Ten years late, a mass funeral for Srebrenica victims

It was one of 610 funerals at the Memorial Garden opposite the former base of the United Nations Dutch peacekeepers which took place on the 10th anniversary of Europe's worst genocidal atrocity since the Nazis. Ten years ago Bosnian Serb soldiers under the command of General Ratko Mladic set about terminating the Muslim population of the town. By the time they had finished, more than 8,000 Bosnian Muslim men and boys had been killed.

Yesterday, tens of thousands of survivors with stories like that of Naza Hasanovic streamed into the Memorial Garden to bury 603 recently identified corpses and to remember all the rest, both those who have already been identified and those, like Naza's husband, of whom there is as yet no trace.

The British Foreign Secretary, Jack Straw, the Bosnian High Representative, Lord Ashdown, and Paul Wolfowitz, president of the World Bank, were among dignitaries at the ceremony, which was held under a fragile wooden canopy topped by a small silver Islamic crescent.

In a message read out by a spokesman, the United Nations secretary general, Kofi Annan, told the gathering: "Here we see man's inhumanity to man ... the United Nations should not evade its share of responsibility. It was a serious error of judgement based on principles of impartiality and non-violence that were not appropriate to the situation. The tragedy at Srebrenica will always haunt the United Nations.''

Naza Hasanovic, now 47, listened and kept her thoughts to herself. Until 1993 she lived with her family a few kilometres up the road from Srebrenica in the town of Bratunac. Then that town fell to the Bosnian Serb army and they were forced to flee south to the so-called "United Nations Safe Area'' of Srebrenica. After two years of siege, the Bosnian Serb forces came over the hill into the town and the Hasanovics were on the road again, fleeing for the protection of the Dutch United Nations camp in a disused battery factory. But when the Serbs told the Dutch to relinquish the refugees, Naza was put on a bus to safety while her husband, her 14-year-old son and two of her brothers were put in the lorry that would take them to their deaths.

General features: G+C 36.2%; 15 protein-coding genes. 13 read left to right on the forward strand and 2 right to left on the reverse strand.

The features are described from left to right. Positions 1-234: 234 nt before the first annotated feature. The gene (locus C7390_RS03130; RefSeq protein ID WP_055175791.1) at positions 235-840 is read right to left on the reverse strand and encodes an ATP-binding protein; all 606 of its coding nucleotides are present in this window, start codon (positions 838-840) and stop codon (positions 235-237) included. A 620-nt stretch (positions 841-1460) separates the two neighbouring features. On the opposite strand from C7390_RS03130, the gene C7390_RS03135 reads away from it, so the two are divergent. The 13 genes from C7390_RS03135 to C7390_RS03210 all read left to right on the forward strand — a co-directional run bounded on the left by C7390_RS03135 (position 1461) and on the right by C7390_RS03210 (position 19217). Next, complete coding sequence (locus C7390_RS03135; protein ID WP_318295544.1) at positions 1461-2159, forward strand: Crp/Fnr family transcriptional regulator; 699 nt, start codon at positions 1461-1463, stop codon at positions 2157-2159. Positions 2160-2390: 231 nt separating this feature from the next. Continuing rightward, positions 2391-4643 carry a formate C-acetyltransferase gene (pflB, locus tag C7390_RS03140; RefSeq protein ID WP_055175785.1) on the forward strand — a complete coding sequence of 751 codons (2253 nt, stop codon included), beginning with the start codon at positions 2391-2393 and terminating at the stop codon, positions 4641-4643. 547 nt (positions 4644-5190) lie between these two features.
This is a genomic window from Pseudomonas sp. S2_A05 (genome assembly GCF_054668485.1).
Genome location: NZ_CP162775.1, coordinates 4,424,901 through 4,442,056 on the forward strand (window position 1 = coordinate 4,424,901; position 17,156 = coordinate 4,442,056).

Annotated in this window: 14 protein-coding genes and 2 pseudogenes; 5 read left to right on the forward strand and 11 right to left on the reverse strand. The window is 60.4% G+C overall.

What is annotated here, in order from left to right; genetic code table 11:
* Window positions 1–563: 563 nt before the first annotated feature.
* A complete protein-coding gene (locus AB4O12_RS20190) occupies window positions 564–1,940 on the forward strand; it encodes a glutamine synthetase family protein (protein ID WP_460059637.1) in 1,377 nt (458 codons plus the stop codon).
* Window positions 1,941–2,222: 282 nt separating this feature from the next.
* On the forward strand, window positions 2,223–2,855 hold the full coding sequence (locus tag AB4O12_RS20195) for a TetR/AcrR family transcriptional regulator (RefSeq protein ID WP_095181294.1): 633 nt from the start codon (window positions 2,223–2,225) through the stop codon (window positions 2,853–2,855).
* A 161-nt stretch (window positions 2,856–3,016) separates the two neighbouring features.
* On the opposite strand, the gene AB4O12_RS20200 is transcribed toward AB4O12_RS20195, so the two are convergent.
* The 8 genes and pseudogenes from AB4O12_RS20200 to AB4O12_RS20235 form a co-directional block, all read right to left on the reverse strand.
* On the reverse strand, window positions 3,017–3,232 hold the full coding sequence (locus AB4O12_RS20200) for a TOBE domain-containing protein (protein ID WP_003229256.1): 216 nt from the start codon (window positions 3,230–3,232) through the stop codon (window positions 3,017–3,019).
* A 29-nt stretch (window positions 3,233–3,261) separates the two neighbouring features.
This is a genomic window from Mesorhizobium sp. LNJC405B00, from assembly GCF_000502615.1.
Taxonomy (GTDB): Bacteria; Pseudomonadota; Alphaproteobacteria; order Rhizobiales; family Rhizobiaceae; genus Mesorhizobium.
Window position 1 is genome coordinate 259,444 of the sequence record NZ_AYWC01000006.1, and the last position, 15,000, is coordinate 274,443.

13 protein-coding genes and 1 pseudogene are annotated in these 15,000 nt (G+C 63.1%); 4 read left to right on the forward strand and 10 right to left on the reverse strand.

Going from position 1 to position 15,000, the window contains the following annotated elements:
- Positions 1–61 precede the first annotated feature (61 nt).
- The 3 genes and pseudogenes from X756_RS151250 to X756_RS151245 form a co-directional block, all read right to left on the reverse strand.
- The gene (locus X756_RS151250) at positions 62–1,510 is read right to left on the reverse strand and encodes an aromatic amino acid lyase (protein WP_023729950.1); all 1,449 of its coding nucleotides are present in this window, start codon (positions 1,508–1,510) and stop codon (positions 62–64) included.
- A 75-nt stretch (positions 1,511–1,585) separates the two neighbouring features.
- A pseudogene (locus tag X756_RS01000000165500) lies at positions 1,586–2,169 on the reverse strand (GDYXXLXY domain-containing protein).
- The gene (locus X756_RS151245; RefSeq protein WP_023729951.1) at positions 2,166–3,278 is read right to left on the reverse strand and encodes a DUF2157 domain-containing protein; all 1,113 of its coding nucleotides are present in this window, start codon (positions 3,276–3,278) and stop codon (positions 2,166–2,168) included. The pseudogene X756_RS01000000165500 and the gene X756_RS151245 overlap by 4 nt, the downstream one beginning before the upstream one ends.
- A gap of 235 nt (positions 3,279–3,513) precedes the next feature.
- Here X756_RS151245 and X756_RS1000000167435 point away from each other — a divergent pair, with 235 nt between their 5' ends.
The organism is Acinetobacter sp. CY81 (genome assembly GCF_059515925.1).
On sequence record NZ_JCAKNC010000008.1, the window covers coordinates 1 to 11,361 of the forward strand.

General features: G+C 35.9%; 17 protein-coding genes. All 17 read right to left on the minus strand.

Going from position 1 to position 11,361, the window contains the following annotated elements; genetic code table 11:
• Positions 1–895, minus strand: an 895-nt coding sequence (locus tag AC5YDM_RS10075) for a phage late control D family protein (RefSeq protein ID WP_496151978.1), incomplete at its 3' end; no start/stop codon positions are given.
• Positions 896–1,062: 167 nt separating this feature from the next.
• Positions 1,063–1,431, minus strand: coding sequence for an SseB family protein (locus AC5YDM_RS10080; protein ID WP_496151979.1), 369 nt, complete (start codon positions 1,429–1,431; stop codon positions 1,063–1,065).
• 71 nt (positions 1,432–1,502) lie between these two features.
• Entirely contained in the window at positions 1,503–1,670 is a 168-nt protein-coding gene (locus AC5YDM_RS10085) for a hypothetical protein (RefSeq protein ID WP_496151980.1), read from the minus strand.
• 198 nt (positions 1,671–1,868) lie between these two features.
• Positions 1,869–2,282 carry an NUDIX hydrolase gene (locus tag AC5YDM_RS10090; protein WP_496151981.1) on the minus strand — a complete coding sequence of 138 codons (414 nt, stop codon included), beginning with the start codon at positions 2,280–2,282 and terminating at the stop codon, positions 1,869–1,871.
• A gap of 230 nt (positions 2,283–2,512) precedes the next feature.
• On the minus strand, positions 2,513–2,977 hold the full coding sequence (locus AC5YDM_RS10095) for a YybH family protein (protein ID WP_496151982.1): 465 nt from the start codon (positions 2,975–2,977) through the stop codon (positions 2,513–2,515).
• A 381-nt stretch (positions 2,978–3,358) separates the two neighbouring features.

Her son, Meho, had the wit and luck to escape, fleeing the crowd of doomed men and rejoining his mother. He survived: yesterday, with sunglasses clamped on his brow and wearing jeans rolled up against the mud, he filmed his uncle's funeral, tears reddening his cheeks. He is studying political science at Sarajevo University.

Naza's husband and brothers vanished without trace. It is supposed that both were executed soon after they were torn away from her.

Thanks to the work of the International Commission on Missing Persons, DNA testing identified first the remains of Mehmed, her elder brother, buried here three years ago, then those of Hamed. But of her husband there is still no trace.

In all, 48 members of her extended family died in the massacre.

The anniversary of the massacre has become the town's sombre annual reunion. It had a population of more than 37,000 before the war and was 70 per cent Muslim. The population of Srebrenica today is only about 10,000, the majority Serbs. Under the 1995 Dayton Agreement the town was awarded to the Bosnian Serb entity, Republika Srpska. The town's mayor is a Muslim, but he lives elsewhere, and his administration is painfully under-funded.

The ethnic cleansing of Srebrenica, in other words, was very substantially a success: those Muslim residents not killed were scattered across the earth.

Naza Hasanovic now lives in Tuzla, a Muslim-ruled Bosnian town two hours away; two of her other brothers have emigrated to the United States.

As many speakers pointed out, the architect of the massacre, the Bosnian Serb leader Radovan Karadzic, and its executioner, General Ratko Mladic, are still free. Rumours were circulating yesterday that Mladic may surrender "within days". But Naza Hasanovic has heard it all before.

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